MGM Resorts International, which owns Borgata Hotel Casino in Atlantic City, laid off roughly 73 staff at the South Jersey resort and cut hours of another estimated 349 workers, as the COVID-19 pandemic wrecks the nationwide casino industry.
“Earlier this week, our governor issued an executive order to temporarily adjust hours of operation for indoor food and beverage service in public areas,” reads the one-page letter dated Nov. 13 from Borgata President Melonie Johnson, first reported by the Associated Press.
“Regrettably, due to the adjusted operations and overall impact of the pandemic on business, we’ve been forced to modify our staffing levels.”
Borgata, the state’s largest casino, opened a month later than its eight Atlantic City competitors which opened just before July 4 weekend, citing the pause on indoor dining plans which Murphy announced as the nation was seeing a summer rebound of the virus.
Gov. Phil Murphy this week ordered businesses to cease indoor dining operations between 10 p.m. and 5 a.m. as of Thursday. Johnson warned that the reduced hours for indoor dining, plus a ban on bar-seating, would take a sizable bite out of Borgata’s already struggling bottom-line.
The move by the governor came in response to a surge of new cases and total COVID-19 hospitalizations: more than 3,000 new positives for the fourth day in a row, and close to 2,000 hotel hospitalizations for the first time since early June.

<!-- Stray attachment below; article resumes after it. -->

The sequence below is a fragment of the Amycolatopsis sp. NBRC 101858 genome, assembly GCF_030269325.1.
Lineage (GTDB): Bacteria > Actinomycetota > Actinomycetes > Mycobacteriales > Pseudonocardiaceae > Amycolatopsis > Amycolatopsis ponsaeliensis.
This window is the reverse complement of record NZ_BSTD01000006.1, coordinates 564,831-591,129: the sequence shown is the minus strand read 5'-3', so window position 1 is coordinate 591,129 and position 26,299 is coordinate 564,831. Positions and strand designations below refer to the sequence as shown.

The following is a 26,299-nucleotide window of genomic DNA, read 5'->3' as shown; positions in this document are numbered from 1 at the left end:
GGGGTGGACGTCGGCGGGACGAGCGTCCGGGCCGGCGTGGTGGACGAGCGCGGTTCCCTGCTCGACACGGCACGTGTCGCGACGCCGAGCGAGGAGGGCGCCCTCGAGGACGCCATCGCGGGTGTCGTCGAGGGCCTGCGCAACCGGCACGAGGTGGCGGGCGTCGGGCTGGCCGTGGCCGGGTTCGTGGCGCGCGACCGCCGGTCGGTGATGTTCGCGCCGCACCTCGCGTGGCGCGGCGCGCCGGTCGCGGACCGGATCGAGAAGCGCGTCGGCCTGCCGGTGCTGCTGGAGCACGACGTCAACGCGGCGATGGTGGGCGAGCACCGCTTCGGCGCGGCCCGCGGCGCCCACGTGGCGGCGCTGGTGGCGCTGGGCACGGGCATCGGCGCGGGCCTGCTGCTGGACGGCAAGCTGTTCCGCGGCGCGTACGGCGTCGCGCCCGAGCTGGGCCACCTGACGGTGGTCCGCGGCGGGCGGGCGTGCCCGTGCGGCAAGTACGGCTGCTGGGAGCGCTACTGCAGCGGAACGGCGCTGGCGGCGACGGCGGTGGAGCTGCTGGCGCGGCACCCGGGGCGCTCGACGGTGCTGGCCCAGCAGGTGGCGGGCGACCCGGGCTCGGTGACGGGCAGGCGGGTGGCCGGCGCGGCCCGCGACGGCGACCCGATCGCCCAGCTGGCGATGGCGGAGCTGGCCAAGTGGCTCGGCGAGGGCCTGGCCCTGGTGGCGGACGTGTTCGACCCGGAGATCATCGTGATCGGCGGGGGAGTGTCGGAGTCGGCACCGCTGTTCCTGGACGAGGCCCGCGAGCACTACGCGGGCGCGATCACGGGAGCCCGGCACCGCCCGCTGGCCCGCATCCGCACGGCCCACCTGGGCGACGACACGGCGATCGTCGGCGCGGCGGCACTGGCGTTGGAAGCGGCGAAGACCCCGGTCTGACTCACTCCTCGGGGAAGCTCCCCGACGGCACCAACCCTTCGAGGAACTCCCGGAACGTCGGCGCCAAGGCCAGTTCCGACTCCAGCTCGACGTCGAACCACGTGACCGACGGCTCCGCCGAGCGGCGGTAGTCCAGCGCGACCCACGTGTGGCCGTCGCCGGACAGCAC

“I understand the impact this will have on these employees and their families,” MGM President and Chief Executive Officer Bill Hornbuckle said in August. “Nothing pains me more than delivering news like this.”
Borgata is offering room service dining all day Saturday and Sunday, and between 4 p.m. and midnight between Monday and Friday, as well as take-out options after 10 p.m., according Johnson.
And she assured that the terminated employees will be on the Borgata health plan through Dec. 31, and have access to the chain’s several re-employment benefits.
“The Casino Association of New Jersey understands the administration’s concerns and that is why the industry has taken extraordinary measures to safely welcome back thousands of hardworking employees and valued guests, while also helping to minimize the exposure of Atlantic City casino property guests, our employees, and our local community to the COVID-19 virus,” reads a statement this week from Steve Calendar, the casino trade group’s president.